How Practical is Homomorphic Encryption?
Homomorphic encryption is a cybersecurity technique where data can be encrypted and then run through a mathematical transformation without being decrypted. This means that only the owner of the encryption key has access to the data.
Homomorphic encryption can be used for a variety of things, including cloud security and digital signatures. It’s also employed in data recovery and mathematical cryptology.
Homomorphic encryption is a type of data encryption that enables data manipulation without affecting the content. Individual chunks of data rather than complete files or messages can be encrypted and decrypted as a result. Homomorphic encryption has a wide range of uses, including internet security and healthcare.
How it works
When compared to other encryption systems, where the user must first decrypt encrypted data before working on it. This creates vulnerabilities due to the possibility of data manipulation. This encryption methodology is more secure; it addresses this issue by allowing encrypted data to be analysed without being decrypted while remaining in its encrypted state.
Benefits of Homomorphic Encryption
- The data is always encrypted, reducing the chances of sensitive data being exposed.
- It eliminates the compromise between data usefulness and data privacy.
- Homomorphic encryption schemes are malleable.
- It is especially useful in industries that rely heavily on protecting users’ privacy, such as healthcare.
- It is very useful in cloud migration and adoption.
- It helps companies adhere to data regulations and compliance laws.
Types of Homomorphic Encryption
1. Fully Homomorphic Encryption: Fully homomorphic encryption is sometimes considered the holy grail of homomorphic encryption, which ensures that data is safe and available. The strongest concept of homomorphic encryption is that it allows the assessment of unlimited circuits built of several types of gates of limitless depth. Fully homomorphic encryption refers to a cryptosystem that allows random ciphertext processing (FHE). This scheme allows the creation of programs with any desired functionality that can be performed on encoded inputs to produce encoded results. Because such a program does not need to decrypt its input, a third party can run it without revealing its input or internal state. Fully homomorphic cryptosystems have several practical implications, such as in cloud computing.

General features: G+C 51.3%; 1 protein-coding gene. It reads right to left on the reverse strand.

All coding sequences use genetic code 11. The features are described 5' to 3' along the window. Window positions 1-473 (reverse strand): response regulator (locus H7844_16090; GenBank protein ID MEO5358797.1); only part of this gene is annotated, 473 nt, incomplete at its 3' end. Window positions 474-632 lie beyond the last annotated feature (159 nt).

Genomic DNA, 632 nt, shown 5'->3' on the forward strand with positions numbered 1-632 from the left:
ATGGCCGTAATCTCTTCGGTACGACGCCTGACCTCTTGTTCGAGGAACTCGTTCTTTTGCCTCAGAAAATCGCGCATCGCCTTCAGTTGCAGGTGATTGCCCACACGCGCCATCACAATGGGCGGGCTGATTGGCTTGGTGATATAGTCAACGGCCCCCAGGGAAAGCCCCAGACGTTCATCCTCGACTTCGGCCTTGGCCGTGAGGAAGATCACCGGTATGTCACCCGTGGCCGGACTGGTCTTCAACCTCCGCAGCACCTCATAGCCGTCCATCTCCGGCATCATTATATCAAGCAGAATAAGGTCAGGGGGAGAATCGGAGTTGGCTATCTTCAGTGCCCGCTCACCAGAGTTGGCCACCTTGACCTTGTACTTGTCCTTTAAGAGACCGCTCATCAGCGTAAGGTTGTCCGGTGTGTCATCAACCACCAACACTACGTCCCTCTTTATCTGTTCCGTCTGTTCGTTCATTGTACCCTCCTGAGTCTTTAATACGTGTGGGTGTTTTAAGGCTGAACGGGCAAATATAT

2. Partial Homomorphic Encryption: PHE is a cryptographic approach for securely computing certain functions on encrypted information. The effectiveness of partially homomorphic encryption systems is predicated on the notion that such functionalities are partial. Thus, indicating that only a part of the details about an input can be derived without decrypting the data,
3. Somewhat Homomorphic Encryption: The (Somewhat Homomorphic Encryption) family of cryptographic algorithms allows encryption and decryption without knowing the actual input. When only a fraction of the original data is required for decoding or authentication, this allows for more efficient data storage and transmission. It allows for limited procedures that can only be executed a certain number of times.
4. Levelled fully homomorphic encryption: LHE assesses unpredictable circuits made up of many kinds of gates with bounded depth.
Drawbacks to Homomorphic Encryption
- It is still slow, but with the premise of its secure methodology, businesses shouldn’t have to compromise slower business processes in exchange for security.
- To make homomorphic functional, it still requires either application adjustments or dedicated and individualised application programs.
More technology companies are employing this encryption methodology while putting into consideration the repercussions of its drawbacks.